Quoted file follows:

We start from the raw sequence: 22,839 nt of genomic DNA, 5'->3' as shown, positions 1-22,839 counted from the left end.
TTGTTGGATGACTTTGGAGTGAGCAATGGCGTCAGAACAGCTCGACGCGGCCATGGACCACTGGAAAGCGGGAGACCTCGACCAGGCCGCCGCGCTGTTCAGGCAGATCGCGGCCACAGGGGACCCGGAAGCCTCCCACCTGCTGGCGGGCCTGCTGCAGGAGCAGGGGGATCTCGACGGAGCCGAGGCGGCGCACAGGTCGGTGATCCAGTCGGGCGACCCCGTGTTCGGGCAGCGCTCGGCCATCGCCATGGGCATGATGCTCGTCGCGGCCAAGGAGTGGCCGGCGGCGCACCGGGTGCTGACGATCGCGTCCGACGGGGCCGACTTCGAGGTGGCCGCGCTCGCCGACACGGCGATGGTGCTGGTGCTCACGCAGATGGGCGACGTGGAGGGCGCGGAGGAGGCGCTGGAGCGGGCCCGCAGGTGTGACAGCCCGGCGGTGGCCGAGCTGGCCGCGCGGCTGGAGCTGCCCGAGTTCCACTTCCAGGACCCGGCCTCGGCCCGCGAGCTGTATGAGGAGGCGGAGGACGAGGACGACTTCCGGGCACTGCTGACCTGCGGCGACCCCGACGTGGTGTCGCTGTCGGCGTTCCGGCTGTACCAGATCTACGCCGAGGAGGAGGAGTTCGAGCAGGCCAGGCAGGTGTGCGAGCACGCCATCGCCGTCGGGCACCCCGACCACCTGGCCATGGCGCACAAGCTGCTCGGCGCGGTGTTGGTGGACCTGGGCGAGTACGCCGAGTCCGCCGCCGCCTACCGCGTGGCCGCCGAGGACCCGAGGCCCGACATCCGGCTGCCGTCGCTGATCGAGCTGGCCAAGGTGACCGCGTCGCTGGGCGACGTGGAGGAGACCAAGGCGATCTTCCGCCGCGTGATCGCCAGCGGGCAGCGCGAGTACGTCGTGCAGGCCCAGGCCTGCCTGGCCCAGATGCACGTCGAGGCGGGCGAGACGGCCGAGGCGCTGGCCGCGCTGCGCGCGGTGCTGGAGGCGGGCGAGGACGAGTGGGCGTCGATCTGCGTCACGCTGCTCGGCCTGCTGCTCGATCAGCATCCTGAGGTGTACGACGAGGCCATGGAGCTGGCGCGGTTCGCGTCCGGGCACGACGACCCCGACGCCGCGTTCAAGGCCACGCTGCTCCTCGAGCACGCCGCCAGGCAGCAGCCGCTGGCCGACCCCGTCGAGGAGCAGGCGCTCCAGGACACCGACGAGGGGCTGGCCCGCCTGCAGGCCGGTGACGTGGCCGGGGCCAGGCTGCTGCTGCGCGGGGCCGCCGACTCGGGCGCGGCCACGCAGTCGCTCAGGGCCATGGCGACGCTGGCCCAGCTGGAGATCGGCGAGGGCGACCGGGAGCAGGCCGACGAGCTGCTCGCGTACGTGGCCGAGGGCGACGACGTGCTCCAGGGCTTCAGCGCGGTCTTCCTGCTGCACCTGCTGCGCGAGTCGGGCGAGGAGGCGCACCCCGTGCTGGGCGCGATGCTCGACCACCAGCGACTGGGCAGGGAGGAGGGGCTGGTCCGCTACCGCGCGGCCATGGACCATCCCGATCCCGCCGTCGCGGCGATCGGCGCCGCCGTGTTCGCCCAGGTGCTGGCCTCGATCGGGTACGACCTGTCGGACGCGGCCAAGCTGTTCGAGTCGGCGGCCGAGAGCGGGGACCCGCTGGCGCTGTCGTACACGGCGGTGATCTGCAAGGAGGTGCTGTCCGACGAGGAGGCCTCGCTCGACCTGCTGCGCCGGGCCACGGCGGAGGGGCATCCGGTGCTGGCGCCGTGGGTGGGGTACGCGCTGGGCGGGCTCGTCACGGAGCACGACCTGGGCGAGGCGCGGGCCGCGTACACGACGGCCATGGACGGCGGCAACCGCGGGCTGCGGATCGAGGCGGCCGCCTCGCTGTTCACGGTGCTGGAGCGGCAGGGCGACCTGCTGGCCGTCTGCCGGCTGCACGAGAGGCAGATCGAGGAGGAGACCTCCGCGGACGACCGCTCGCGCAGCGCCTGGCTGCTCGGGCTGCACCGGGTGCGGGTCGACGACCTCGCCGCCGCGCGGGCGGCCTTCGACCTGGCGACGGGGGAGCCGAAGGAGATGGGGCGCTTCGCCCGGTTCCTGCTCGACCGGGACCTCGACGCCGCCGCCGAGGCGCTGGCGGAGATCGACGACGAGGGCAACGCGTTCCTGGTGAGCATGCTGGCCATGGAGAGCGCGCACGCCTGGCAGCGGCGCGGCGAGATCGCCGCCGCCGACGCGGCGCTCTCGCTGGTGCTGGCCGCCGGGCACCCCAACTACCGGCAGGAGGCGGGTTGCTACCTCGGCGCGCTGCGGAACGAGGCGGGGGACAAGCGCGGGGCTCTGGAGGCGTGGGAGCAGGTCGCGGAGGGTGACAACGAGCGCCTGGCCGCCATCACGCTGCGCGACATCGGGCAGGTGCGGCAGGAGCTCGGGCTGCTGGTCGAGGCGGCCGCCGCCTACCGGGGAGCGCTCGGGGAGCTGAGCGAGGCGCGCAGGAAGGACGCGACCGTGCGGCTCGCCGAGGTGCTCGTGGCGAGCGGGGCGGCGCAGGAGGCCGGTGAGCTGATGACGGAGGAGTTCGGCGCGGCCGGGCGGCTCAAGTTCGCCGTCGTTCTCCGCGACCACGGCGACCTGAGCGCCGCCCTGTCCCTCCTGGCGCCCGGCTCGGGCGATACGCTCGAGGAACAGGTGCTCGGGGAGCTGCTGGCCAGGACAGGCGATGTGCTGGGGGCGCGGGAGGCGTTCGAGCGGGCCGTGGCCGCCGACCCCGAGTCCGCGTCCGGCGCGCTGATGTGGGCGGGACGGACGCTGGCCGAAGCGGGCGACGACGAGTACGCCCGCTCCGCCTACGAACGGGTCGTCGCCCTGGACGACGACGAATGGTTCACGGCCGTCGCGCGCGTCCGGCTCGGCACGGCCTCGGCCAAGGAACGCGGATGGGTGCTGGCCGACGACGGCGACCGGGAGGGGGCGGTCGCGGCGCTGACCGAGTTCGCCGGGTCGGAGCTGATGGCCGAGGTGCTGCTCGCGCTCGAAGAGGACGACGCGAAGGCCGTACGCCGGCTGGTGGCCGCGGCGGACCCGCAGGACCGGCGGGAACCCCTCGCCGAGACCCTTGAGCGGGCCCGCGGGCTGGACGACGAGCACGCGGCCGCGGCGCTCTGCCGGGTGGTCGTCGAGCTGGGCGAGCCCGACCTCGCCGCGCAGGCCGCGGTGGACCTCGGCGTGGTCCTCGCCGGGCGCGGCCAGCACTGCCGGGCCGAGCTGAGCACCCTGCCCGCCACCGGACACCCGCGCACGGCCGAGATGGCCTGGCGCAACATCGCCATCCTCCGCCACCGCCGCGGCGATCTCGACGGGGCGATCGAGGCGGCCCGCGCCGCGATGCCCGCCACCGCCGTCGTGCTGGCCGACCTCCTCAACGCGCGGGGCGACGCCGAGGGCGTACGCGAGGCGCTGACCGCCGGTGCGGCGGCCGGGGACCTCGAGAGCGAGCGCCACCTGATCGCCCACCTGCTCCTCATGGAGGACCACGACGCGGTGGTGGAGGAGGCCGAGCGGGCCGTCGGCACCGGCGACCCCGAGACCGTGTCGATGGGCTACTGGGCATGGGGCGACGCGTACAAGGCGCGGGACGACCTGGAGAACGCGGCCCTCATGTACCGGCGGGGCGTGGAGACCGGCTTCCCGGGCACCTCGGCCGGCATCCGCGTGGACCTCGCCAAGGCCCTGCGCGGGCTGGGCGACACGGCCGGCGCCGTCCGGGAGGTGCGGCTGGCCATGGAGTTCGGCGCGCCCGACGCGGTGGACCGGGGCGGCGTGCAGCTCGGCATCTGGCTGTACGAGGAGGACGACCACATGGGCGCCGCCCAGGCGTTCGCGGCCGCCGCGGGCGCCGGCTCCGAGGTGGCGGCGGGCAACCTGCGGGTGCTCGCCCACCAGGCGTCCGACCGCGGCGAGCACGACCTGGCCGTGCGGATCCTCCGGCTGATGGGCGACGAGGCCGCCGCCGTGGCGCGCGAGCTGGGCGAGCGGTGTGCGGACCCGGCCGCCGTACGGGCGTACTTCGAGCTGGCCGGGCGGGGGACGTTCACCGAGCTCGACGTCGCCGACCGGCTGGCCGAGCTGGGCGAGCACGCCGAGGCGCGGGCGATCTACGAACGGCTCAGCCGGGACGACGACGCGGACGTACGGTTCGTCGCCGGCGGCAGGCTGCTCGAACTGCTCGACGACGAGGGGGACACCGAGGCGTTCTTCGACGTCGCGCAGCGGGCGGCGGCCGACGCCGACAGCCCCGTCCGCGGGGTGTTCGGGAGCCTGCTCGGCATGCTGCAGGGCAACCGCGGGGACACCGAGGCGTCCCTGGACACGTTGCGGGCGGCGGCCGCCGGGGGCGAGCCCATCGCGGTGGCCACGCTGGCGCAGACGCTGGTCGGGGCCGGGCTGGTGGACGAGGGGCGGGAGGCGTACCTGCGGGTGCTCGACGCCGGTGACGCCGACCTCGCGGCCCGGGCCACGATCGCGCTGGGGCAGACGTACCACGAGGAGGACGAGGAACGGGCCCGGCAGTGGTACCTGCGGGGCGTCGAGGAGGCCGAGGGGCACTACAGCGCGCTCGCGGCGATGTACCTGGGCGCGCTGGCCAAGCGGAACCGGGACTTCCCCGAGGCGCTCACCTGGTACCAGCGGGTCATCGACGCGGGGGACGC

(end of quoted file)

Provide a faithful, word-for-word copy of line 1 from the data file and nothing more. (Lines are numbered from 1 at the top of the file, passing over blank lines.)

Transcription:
We start from the raw sequence: 22,839 nt of genomic DNA, 5'->3' as shown, positions 1-22,839 counted from the left end.